Northampton Street Bridge
40 41 29.3 N
75 12 14.4 W
The Northampton Street Bridge is the sole existing through-type cantilever eyebar bridge in the United States to serve only highway traffic.
"The cantilever pattern has been adopted, which will give the structure the appearance of a suspension bridge..."
— Easton Daily Express, Easton, PA, October, 1894
The crossing of the Delaware River at Easton, Pennsylvania, provided a central link in travel from the northeastern seaboard to America's inland territories throughout the 18th and early 19th centuries. From 1806 to the mid-1890s, travelers used a landmark wooden structure built by noted bridge-builder Timothy Palmer. By the 1880s, however, Palmer's three-span covered bridge could no longer handle the demands of traffic generated by new trolley lines.
Combining aesthetics with economical design, the Northampton Street Bridge employs a cantilever design with overhead sway bracing confined to the pier elements, giving it the appearance of a small, graceful suspension bridge. Fine ornamental work and miniature turret finishings on the main verticals add to the bridge's elegant presence. Built for the Delaware Bridge Company and operated as a toll bridge, it was sold to the Delaware River Joint Bridge Commission in 1921 and has been toll-free to automobile traffic ever since.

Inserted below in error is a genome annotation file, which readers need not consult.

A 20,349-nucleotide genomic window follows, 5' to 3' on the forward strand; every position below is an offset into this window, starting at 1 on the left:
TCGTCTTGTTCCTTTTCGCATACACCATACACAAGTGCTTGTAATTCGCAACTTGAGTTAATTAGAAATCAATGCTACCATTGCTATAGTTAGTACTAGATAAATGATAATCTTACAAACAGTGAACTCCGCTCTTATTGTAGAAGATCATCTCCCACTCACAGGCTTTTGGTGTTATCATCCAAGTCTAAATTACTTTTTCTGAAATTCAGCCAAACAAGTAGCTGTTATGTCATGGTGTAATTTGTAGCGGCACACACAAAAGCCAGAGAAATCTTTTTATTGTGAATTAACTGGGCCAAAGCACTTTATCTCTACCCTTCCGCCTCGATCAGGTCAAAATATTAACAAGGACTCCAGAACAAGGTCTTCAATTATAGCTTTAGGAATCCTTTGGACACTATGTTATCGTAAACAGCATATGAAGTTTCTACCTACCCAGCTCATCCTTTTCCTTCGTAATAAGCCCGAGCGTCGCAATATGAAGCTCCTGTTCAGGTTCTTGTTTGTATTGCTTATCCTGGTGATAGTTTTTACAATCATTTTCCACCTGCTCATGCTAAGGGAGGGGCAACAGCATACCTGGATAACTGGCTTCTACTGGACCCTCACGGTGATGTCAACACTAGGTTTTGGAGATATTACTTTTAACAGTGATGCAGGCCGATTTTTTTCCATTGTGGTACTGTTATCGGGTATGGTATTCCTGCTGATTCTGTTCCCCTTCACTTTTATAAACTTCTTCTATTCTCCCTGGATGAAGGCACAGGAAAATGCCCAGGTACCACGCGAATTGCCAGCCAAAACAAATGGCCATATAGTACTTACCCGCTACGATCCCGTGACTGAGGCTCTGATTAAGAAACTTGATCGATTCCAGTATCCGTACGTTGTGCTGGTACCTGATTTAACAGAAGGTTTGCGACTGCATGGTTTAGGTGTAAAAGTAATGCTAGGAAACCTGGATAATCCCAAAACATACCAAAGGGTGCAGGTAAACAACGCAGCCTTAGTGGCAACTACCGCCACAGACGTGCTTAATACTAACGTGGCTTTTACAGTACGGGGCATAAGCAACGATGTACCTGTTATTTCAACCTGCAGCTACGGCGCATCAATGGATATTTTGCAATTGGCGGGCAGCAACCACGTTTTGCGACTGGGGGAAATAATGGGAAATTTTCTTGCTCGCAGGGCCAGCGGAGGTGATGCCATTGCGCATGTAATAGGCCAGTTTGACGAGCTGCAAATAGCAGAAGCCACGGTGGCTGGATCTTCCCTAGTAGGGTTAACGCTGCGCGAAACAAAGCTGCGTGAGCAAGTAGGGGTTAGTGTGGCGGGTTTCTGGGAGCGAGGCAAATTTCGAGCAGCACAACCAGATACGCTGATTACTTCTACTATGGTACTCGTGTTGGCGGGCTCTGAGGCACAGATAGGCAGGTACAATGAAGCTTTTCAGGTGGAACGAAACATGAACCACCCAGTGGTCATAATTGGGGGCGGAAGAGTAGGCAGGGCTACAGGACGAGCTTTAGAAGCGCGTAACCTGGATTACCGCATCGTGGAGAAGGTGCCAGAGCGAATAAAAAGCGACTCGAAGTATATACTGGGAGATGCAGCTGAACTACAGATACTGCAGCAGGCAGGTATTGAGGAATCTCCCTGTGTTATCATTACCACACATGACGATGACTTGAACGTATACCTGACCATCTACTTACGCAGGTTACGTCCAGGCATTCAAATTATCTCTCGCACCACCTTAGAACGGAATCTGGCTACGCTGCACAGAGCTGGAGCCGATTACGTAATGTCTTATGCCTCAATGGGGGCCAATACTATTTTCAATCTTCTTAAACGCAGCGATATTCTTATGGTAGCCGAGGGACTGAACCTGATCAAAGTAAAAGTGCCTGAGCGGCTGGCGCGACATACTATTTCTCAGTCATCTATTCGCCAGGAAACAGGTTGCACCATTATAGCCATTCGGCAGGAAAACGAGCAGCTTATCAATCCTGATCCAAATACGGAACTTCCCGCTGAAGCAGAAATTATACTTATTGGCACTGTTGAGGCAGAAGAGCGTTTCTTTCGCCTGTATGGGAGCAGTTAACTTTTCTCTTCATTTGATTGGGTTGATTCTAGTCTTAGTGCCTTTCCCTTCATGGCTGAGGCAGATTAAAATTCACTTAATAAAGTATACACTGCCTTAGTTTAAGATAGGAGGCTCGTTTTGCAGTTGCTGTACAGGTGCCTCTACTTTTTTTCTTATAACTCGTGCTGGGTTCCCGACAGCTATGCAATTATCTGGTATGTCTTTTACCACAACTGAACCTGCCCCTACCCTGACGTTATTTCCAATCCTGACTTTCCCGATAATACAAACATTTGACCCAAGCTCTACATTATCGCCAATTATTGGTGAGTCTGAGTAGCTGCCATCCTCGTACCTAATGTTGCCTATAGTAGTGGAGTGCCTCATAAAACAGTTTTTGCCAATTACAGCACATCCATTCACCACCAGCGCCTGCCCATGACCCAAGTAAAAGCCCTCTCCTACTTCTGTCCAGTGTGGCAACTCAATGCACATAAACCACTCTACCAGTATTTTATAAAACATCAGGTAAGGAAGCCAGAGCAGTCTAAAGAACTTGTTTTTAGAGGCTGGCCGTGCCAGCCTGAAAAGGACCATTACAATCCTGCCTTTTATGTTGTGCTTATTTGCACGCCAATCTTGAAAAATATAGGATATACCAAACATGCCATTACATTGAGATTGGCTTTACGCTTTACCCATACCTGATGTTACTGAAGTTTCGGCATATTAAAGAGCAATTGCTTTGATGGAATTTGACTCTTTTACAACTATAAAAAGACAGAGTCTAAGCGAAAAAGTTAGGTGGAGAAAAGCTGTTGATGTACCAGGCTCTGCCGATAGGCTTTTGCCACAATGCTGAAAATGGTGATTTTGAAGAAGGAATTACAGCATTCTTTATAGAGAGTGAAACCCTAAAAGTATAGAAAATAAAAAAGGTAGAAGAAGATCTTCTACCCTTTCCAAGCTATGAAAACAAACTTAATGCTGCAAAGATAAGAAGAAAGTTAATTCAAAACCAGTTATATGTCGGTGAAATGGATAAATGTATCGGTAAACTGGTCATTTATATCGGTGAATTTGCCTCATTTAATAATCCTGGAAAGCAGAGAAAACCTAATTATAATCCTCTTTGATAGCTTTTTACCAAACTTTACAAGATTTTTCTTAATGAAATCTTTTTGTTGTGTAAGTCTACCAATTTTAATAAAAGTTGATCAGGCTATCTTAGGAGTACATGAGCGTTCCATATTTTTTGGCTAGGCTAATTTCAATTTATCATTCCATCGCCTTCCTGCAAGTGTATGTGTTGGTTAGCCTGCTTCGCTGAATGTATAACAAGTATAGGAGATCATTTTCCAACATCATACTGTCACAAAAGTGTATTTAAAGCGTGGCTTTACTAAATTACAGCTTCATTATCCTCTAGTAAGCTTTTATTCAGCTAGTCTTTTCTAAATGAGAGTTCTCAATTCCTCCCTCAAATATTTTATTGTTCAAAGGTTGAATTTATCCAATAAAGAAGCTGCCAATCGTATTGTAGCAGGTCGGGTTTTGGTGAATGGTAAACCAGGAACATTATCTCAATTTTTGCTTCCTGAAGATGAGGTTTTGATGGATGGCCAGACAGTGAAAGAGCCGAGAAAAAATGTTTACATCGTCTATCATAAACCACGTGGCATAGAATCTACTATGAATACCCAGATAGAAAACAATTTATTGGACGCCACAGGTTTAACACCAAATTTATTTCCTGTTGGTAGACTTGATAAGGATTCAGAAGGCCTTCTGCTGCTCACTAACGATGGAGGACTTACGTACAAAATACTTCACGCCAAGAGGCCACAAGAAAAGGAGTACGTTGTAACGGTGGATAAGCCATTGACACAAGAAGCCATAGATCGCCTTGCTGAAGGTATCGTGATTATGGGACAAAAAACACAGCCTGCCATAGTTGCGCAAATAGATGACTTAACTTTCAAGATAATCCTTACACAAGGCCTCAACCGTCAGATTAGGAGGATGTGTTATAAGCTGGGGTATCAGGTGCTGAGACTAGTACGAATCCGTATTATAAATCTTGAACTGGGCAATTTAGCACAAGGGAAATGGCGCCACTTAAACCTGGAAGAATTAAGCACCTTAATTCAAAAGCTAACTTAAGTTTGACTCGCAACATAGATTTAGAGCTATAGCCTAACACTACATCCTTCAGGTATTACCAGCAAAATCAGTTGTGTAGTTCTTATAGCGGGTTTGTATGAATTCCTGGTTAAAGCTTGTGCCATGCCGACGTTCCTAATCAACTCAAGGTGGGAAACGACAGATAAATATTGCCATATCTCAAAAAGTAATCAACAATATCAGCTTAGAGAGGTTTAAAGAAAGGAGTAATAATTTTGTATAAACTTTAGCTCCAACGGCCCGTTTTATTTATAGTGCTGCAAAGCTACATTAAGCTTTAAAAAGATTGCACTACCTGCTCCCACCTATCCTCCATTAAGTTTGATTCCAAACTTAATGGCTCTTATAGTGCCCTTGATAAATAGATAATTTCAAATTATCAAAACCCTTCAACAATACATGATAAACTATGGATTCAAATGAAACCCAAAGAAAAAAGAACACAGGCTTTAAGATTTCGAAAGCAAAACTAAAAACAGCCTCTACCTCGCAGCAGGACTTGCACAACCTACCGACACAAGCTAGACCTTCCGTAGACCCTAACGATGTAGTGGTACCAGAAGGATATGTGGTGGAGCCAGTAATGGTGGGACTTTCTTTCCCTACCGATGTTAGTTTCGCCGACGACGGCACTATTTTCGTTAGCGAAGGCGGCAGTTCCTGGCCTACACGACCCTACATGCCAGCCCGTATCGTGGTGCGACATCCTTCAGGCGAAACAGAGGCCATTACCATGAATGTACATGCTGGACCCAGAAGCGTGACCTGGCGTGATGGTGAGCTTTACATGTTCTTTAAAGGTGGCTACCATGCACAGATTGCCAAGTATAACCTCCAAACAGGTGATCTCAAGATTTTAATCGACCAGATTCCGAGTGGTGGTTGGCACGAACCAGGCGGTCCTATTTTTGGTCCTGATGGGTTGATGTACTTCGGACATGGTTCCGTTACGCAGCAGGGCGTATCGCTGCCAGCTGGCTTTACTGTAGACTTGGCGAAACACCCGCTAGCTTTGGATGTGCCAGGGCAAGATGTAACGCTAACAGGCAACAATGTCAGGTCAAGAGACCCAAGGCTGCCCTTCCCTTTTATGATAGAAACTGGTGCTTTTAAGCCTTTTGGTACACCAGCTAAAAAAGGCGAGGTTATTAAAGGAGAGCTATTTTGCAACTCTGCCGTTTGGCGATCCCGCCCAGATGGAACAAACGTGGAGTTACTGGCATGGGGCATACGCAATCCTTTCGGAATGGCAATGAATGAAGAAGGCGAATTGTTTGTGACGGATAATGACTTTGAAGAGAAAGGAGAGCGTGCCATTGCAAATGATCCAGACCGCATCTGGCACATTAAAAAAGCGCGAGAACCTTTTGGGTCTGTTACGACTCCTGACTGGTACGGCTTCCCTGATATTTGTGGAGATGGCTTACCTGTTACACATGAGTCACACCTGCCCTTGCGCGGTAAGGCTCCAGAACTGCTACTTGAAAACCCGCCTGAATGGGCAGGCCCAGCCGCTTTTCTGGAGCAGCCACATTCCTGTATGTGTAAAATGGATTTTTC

- The Northampton Street bridge consists of a 300-foot center span and two side spans of 125 feet each. It was designed by James Madison Porter, a professor of civil engineering at nearby Lafayette College, and built by Charles Macdonald, founder and president of the Union Bridge Company and president of the American Society of Civil Engineers in 1908.
- Only two other bridges of similar design are known to exist in the United States — the Frisco Bridge, a railroad bridge crossing the Mississippi River at Memphis, Tennessee built in 1892, and the swing span of the double-deck railroad and highway bridge crossing the Mississippi at Rock Island, Illinois built in 1893.
- Hurricane Diane caused massive flooding along the Delaware River in 1955, creating a break of about 100 feet in the central span of the Northampton Street bridge. Temporary bridges erected just north of the structure carried traffic for two years while the bridge was being repaired. In 1990, the entire bridge underwent a thorough restoration.
- Carol P. Henry, Charles L. Best, Jackson L. Durkee, "Northampton Street Bridge"; Journal of Structural Engineering, Vol. 110, No. 7, July 1984.